Lecture 10_Modern Metaphysics (Descartes and Spinoza)

Lecture 10_Modern Metaphysics (Descartes and Spinoza) -...

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Modern Metaphysics (Part 1) 1. Rene Descartes a. Descartes attempts to rectify Aristotle’s ideas as they had been applied to religion (for example, the concern with teleology) with modern science as developed by Copernicus and Galileo. Also, in modern metaphysics the notion of mind or consciousness was introduced. Idealism is the view that what the world is made of, the ultimate reality of things, is the mind. At the center of Descartes’ metaphysics is Aristotle’s conception of substance: “a thing existing in such a manner that it has need of no other thing in order to exist.” He divides the world into three sorts of substances: God, the mind, and physical, material being. b. Descartes begins with a proof of the existence of the world that rests on the presumption of God’s goodness. Because God is rational and good, we can trust our limited knowledge of the world, but because the world depends on God, there is no danger that science will leave us with a godless universe. c. Within the domain of nature there are mind and body . These two substances are distinct and independent. Cartesian dualism allows for both religion and new science; they cannot contradict each other because they apply to different domains. The mind is free and explained by theology, and the body is explained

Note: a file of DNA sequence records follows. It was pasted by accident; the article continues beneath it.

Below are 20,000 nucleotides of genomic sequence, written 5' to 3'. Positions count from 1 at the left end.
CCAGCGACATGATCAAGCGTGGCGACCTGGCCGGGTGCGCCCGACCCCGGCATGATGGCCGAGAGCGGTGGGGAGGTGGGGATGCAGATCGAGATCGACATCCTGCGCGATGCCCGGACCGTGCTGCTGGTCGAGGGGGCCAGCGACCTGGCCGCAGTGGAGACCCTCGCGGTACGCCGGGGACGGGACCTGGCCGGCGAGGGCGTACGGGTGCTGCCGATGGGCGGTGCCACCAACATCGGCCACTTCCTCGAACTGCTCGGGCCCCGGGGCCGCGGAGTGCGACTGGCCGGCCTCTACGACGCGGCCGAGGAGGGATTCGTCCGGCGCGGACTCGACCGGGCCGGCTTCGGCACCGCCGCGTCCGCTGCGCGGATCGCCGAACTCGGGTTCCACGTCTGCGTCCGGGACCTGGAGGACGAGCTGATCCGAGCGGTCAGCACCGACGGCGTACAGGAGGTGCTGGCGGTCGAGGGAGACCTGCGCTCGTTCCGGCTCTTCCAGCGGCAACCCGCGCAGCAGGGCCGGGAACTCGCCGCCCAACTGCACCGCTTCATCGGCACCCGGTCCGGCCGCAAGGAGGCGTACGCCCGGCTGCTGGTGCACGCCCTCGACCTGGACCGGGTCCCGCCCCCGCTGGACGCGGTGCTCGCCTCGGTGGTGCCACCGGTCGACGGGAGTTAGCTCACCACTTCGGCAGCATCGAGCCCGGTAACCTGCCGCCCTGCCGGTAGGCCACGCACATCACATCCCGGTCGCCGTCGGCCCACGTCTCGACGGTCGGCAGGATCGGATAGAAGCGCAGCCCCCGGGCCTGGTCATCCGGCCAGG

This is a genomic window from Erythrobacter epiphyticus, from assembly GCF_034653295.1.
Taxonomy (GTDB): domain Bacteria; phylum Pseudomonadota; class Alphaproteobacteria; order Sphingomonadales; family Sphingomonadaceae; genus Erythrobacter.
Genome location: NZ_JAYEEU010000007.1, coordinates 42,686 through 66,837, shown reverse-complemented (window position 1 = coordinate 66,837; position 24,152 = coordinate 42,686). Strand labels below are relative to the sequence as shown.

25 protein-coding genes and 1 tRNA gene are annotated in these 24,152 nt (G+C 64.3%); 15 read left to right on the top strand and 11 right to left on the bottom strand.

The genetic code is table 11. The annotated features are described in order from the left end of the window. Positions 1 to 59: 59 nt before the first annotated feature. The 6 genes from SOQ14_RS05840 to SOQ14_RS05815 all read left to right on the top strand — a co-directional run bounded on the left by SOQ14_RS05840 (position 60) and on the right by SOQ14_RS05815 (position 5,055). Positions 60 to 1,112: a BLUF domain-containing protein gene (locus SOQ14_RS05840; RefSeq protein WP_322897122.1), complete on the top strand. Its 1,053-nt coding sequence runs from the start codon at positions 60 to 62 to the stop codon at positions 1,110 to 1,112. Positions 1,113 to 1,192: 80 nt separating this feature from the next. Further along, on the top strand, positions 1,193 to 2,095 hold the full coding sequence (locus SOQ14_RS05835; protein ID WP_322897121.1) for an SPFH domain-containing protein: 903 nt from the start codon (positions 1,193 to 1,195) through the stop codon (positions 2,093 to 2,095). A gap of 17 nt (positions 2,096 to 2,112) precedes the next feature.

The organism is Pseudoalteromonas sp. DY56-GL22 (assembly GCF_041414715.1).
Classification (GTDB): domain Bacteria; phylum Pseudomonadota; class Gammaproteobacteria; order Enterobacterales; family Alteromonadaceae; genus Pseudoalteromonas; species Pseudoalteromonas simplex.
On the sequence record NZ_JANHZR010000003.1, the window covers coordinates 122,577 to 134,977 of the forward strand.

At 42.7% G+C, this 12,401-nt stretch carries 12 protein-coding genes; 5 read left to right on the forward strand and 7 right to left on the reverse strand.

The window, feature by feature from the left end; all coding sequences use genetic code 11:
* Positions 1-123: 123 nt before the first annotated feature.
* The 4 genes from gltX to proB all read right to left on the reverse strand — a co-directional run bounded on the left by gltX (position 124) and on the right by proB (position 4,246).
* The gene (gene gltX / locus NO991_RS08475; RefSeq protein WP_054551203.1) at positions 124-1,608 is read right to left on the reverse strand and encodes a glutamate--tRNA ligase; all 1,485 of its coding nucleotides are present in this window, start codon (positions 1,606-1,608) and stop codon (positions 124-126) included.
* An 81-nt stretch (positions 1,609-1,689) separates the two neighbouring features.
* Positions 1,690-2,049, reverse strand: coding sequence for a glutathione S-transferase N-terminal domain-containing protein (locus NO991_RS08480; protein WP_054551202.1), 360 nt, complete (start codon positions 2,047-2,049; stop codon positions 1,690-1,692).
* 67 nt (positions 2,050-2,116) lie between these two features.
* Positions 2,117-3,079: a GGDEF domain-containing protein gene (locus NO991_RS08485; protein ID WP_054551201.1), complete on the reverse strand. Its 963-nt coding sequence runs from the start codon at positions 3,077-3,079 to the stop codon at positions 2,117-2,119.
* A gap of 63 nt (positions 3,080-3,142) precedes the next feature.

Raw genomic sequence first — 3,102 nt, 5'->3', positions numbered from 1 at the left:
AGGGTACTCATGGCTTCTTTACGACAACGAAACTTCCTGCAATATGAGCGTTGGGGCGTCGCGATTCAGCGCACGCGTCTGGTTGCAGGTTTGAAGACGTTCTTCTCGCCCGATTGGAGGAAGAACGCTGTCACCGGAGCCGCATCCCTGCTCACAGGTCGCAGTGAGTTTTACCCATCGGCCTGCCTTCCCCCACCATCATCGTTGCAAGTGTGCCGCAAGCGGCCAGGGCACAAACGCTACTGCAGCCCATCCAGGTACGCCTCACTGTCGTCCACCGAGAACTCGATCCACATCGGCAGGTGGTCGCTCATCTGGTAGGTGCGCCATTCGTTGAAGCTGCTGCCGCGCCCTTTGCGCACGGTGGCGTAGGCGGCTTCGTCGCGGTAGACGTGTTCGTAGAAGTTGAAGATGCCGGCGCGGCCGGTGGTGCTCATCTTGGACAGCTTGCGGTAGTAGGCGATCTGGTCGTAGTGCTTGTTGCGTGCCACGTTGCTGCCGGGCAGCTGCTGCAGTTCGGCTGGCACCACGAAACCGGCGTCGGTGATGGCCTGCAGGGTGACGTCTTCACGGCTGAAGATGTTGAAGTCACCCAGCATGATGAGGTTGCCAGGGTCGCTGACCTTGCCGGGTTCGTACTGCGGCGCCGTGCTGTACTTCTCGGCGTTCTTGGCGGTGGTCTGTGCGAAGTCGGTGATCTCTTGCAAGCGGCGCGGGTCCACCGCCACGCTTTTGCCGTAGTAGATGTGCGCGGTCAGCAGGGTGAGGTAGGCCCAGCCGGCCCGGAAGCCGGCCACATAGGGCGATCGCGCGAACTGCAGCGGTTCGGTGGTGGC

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This note was uploaded on 04/10/2012 for the course PHI 2010 taught by Professor Tacks during the Spring '12 term at Florida State College.

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Lecture 10_Modern Metaphysics (Descartes and Spinoza) -...

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